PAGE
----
"Dear Lady Lucia," said he, "I cannot amuse you with idle words. I fear to speak, and yet silence would serve me ill. I offer not the strength of my arms nor the fleetness of my feet, for they may fail me tomorrow; nor my courage, for that has never been tried; nor the renown of my fathers, for that is not mine to give; nor my life, for that belongs to my country; nor my fortune, for I should blush to offer what may be used to buy cattle. I would give a thing greater and more lasting than all of these. It is my love."

The girl turned half away, blushing pink. All had flung off the mask of comedy and now wore a look of surprise.

"By my faith!" said the poet, "this young knight meant his words."

"A man of sincerity, upon my soul!" said the old philosopher. "I have put my hope in him, and so shall Rome. A lucky girl is she, for has he not riches, talent, honor, temperance, courage, and the beauty of a god? And was I not his teacher?"

"My brave Vergilius," the matron answered, "you are like the knights of old I have heard my father tell of. They had such a way with them -- never a smile and a melancholy look in their faces when they spoke of love. I give you the crown of gallantry, and, if she be willing, you shall walk with her in the garden. That is your reward."

Vergilius, advancing, took the girl's hand and kissed it.

"Will you go with me?" said he.

"On one condition," she answered, looking down at the folds of her tunic.

"And it is?"

"That you will entertain me with philosophy and the poets," she answered, with a smile.

"And with no talk of love," the matron added, as Arria took his arm.

They walked through the long hall of the palace, over soft rugs and great mosaics, and between walls aglow with tints of sky and garden. These two bore with them a tender feeling as they passed the figures of embattled horse and host in carven wood, and mural painting and colored mosaic and wrought metal -- symbols of the martial spirit of the empire now oddly in contrast with their own. They came out upon a peristyle overlooking an ample garden wherein were vines, flowers, and fruit trees.

"You have a way of words," said she. "It is almost possible to believe you."

He stopped and for a long moment looked into her eyes. "I love you, sweet girl," he said, softly; "I love you. As I live, I speak the truth."

"And you a man!" she exclaimed, incredulously.

"Ay, strange as it may be, a Roman."

"My mother has told me," said she, looking down at her sandal, "that when a man speaks, it is well to listen but never to believe."

"They are not easy to understand -- these men and women," said he, thoughtfully. "Sometimes I think they would be nobler if they were dumb as dogs. Albeit I suppose they would find a new way of lying. But, O sweet sister of Appius, try to believe me, though you believe no other, and I -- I shall believe you always."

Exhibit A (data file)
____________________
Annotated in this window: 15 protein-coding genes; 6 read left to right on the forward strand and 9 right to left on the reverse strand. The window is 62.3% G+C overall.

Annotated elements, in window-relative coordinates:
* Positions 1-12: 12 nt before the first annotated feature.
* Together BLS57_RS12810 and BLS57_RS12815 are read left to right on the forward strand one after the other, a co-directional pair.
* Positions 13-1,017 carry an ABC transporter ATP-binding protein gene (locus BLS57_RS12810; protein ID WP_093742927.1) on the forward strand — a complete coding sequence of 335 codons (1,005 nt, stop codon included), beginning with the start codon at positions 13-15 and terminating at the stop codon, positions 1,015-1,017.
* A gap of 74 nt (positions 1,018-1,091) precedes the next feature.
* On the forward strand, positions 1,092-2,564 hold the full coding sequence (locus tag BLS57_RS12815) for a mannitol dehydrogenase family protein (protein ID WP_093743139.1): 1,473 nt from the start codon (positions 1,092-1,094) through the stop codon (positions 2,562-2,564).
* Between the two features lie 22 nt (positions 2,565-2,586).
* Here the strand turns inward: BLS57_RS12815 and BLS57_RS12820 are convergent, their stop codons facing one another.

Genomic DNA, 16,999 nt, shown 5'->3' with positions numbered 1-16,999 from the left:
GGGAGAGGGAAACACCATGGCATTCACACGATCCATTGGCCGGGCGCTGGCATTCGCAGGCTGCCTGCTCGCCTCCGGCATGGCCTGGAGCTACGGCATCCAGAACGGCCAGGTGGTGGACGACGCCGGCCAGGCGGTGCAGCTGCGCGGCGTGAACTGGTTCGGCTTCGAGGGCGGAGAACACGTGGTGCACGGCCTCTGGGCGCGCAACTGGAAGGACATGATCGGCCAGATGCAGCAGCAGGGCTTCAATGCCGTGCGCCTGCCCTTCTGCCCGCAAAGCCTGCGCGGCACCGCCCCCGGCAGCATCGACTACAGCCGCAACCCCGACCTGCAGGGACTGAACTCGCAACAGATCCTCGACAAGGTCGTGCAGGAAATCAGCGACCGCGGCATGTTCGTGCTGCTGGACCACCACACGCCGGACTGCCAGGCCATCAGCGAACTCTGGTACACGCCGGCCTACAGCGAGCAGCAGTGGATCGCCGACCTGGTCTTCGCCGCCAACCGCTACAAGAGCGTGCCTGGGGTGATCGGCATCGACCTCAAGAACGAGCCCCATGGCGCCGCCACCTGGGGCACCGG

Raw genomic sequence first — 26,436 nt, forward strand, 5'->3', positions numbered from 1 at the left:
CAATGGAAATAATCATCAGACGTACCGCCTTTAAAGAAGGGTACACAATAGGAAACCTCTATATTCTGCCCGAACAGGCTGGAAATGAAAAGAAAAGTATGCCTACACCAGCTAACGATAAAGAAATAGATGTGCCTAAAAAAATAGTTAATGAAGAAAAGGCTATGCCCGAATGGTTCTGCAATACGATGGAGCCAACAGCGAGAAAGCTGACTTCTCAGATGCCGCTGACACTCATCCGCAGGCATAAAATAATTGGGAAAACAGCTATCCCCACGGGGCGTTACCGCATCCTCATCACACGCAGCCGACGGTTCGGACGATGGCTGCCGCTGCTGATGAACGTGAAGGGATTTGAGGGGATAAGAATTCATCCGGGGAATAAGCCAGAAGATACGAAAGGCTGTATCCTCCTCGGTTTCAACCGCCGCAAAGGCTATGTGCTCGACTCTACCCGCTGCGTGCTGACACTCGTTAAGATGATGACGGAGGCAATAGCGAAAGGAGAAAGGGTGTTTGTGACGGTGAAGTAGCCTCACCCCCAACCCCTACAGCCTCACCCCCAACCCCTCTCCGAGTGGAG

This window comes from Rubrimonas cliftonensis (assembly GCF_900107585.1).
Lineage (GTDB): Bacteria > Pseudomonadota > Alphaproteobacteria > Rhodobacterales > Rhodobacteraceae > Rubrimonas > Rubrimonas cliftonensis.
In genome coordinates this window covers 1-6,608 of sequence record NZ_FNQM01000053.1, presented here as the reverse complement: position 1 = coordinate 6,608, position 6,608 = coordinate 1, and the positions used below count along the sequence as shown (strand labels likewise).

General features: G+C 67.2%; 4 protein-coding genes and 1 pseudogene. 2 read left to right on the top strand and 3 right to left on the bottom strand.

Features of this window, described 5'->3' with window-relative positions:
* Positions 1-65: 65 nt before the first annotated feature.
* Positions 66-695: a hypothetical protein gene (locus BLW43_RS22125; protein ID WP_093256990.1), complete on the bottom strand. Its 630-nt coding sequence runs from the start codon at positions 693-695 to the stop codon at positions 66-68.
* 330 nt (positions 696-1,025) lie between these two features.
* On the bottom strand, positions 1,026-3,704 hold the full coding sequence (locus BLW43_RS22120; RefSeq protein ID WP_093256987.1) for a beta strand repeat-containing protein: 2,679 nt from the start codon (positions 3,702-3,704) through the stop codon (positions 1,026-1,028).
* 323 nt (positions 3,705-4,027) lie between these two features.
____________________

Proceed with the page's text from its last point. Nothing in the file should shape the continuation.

"You had better not," said she, with a merry glance.

"I must."

"But you will doubt me soon, for I shall say that I do not love you."

For a little he knew not how to answer. She turned away, looking off at the Capitoline, where the toil and art of earth had wrought to show the splendor of heaven. Its beautiful, barbaric temples were glowing in the sunlight.

"Life would be too serious if there were no dissimulation." She looked up at him as she spoke, and he saw a little quiver in her curved lips.

"That bow of your lips -- I should think it fashioned by Praxiteles -- and it is for the arrows of truth."

"But a girl -- she must deceive a little."

They were now among the vines.

"I do not understand you."

"Stupid fellow!" said she, in a whisper, as she turned, looking up at him. "Son of Varo, lovers are not ever to be trusted. Shall I tell you a story? One day I was in the Via Sacra and a young man caught and held me for a moment and tried to touch my lips -- that boy, Antipater, a good-looking wretch!"

She gave her shoulders a little shrug and drew her robe closer. "He had come out of the Basilica Julia, and I am sure he had been over-drinking. I cried 'Help!' and quickly a man came and stood between us; and oh! young sir, as I live, it was our great father Augustus, and Antipater knelt before him.

"'Young man,' said the father -- and his eyes shone -- 'rise and look yonder. Do you see the citadel? Under its marble floor there is a grave. It is that of one who kissed a vestal and was buried alive. There are sacred people in Rome, and among them is this daughter of my beloved Publius. Go you to your palace, son of Herod, and, hereafter, forget not that you are in Rome.'